All his life Shane Lassiter had revered the man who stood in place of the father he had never known. Nathaniel Wilcock had taken Shane into his own home, loved him as a son, and placed within his grasp one of the largest ranches in the Wyoming Territory.
But Shane had heard the family saga. He knew the whispers about the fugitive gunman who stood against Wilcock during the land wars that had rocked the valley almost thirty years ago. In Nathaniel Wilcock’s eyes, the gunman was nothing better than a vigilante and an outlaw, and as such he had died. To the people of Hangtree, he was a hero—a martyr who had stood against corrupt power and injustice.
When Wilcock’s greed moves him against the only woman Shane has ever loved—a woman who holds the secret that could resurrect everything for which the outlaw fought—Shane finds himself forced into a place not so very different from that of the western outlaws thirty years ago. He must make a decision, the shadow of which will forever be cast over the lives of all those he loves. It is a decision between truth and power—between honor and life—between right and wrong.
After reading two other books by K.M. Weiland, I think I have come to the conclusion that her books must be read in one sitting. I read the other two in 1-2 days, and this one I read in 1 day. The intensity of the story and the characters makes it nearly impossible to put her books down, and actually it is easier to follow the flow of the book when read at at once (or over a short span of time).
Shane Lassiter grows up knowing Nathaniel Wilcock, as his only father. What Shane doesn't know is the history behind the man called outlaw. This story was an interesting one for me to read. I haven't read many western stories in recent years, but I so enjoyed the history and the characters. Typical of westerns, as well, there are a lot of deaths and shootings mentioned (as a caution to younger readers). However, I appreciated the main character's struggle with right and wrong, and his willingness to finally stand up for what was right--like his father did. The villain's character was portrayed very well (i.e. there is pretty much no reason to end up liking him, except maybe for one statement), especially his ability to verbally manipulate others.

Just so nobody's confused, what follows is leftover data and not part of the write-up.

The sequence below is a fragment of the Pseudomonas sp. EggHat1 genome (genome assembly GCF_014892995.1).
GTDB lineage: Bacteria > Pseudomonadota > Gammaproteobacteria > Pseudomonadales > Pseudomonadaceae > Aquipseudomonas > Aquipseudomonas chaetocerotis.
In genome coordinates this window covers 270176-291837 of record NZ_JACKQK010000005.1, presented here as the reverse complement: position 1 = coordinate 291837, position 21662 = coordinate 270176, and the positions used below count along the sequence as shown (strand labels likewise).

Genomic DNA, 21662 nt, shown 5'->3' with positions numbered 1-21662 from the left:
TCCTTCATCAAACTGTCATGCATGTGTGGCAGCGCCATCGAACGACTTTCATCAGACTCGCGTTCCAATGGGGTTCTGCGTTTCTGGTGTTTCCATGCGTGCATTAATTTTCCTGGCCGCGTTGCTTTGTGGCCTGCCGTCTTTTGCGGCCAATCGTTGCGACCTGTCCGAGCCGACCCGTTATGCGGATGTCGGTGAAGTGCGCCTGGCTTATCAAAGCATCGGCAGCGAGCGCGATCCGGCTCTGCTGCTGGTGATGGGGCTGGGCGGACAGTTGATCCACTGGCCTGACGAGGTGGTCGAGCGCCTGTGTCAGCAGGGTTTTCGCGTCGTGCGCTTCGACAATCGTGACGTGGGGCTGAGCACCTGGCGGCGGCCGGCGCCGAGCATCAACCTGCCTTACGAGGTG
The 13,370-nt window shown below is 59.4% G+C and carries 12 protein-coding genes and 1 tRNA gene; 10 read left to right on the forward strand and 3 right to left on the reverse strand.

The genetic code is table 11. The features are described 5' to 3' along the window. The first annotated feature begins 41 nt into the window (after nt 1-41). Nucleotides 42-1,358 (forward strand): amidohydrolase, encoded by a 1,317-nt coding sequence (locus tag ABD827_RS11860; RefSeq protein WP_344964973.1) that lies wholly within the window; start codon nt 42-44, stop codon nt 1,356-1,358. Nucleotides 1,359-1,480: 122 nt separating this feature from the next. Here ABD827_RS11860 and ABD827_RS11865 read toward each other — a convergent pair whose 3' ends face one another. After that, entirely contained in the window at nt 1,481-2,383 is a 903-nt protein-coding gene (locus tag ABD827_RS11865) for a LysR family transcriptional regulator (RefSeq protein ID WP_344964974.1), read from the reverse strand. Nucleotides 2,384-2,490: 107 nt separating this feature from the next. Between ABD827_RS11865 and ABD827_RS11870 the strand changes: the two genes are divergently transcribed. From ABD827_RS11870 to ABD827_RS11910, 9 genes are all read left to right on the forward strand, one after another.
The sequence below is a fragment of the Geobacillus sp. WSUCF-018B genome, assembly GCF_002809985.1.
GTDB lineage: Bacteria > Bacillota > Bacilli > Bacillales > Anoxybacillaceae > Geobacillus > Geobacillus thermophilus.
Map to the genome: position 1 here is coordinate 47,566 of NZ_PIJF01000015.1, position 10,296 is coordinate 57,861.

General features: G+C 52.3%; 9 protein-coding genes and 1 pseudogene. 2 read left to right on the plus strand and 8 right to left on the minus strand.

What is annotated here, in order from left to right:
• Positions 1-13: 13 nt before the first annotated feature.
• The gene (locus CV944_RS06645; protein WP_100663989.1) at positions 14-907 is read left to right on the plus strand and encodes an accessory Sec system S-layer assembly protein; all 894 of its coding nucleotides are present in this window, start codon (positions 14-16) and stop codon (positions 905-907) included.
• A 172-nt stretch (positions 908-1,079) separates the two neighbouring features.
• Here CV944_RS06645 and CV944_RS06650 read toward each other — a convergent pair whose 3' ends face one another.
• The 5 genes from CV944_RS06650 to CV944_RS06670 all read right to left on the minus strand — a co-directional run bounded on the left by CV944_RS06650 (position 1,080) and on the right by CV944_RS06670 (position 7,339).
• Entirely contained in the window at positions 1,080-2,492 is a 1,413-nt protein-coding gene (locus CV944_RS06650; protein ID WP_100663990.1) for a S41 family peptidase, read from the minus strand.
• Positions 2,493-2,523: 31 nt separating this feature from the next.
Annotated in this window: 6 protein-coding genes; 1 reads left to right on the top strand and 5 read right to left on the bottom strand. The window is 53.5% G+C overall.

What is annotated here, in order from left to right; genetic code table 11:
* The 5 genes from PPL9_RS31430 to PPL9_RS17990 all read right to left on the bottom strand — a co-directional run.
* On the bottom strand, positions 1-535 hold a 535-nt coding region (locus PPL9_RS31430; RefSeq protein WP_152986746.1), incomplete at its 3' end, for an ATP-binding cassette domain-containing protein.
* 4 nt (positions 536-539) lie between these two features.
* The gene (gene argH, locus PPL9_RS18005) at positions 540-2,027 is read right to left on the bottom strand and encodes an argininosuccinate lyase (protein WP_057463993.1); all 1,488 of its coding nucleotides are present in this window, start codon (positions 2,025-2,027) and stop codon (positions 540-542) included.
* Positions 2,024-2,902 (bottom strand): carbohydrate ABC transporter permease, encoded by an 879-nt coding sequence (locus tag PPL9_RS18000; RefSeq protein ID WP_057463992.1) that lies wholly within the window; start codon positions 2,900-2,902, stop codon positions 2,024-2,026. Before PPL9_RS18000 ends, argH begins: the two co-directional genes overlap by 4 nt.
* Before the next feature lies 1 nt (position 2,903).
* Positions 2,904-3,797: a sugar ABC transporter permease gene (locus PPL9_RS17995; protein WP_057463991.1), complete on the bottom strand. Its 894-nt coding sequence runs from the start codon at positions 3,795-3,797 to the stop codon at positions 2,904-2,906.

While reading the story, I neglected to pay much attention to the dates at the beginning of most chapters, and thus I was slightly confused as to how the stories merged with one another later on. I think it might have been easier to follow had the chapters been more clearly marked, but I think most of that was due to the fact that I didn't pay attention to chapter markings.
I must comment on the ending, though. *spoilers*
I read two books when I was much younger that ended up with the main (good) character either turning themselves over to the law or dying as a result of their previous character flaws (though they lived a reformed live in the main part of the story). They are not books I would read again by choice simply because of the ending. A Man Called Outlaw is a book that has a similar ending, and though it leaves some room for imagination, it's still not my favorite way to end a book. However, this is one story that I would read again, because it's a gentler ending with a sense of remaining justice and mercy.
There is redemption and justice are clearly demonstrated in this story. However, I would have liked to have seen justice meted out to,,,well, the justice system. While the law force was manipulated by one man (as the rest of the surrounding farms were), the law refused to stand up for right when called out on it. But it does accurately portray real life, because not all evil here on earth receives its judgment here. However, there is a day when all wrongs will be made right, and this story points to that very well.
“We fight—” he roared, “not for justice alone, not for truth, not even that we might protect our interests and our families! We fight because our God has summoned us as soldiers! Because we must obey that call to arms! Life is a battlefield, salvation our armor, faith our coat of arms. We are enlisted in a war that must be won— we are engaging an enemy that must be conquered. Either we fight, or we perish. There is no middle ground!”
Why was it that she lit up inside like a sunrise whenever he squashed down his pride enough to dredge up the conscience that [character name] had tried so hard to twist?
How could she ever forget that old promise? That thorn in my heart. She looked back up, her gaze on the door through which Shane had disappeared. “I gave my word. I’m not likely to forget.”
“A ragged cover doesn’t mean the text isn’t all right.”
Even the greatest of saints had suffered terrible things. She knew that. But they had great faith to sustain them. She raised her face again. I don’t.